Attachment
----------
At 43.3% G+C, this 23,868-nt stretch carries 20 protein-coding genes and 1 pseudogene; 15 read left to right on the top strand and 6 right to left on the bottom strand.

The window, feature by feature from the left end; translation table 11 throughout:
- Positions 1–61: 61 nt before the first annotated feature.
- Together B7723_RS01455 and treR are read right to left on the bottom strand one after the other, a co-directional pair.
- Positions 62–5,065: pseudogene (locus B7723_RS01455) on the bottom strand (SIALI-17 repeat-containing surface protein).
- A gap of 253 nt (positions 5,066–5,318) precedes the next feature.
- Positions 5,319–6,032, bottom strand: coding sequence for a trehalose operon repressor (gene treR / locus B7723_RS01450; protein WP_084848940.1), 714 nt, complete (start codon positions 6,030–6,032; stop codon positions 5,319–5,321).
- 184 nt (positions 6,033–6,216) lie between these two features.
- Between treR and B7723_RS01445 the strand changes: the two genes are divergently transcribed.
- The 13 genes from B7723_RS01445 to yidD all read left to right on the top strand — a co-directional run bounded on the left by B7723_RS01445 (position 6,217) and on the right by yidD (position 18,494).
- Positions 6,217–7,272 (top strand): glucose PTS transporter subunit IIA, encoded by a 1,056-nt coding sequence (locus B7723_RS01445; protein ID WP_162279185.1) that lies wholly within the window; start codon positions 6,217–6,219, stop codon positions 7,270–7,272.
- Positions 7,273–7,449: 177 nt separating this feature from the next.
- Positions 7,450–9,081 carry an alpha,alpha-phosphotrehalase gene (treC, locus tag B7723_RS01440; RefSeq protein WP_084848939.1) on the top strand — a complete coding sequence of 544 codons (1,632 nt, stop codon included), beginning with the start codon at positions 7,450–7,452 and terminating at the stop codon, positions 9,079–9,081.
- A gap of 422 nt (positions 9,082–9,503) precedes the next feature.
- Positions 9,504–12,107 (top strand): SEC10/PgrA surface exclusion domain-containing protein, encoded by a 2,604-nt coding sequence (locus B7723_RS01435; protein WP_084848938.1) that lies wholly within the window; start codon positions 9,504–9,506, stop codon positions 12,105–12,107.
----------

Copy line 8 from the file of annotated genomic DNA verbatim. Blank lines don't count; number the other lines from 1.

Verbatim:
- 184 nt (positions 6,033–6,216) lie between these two features.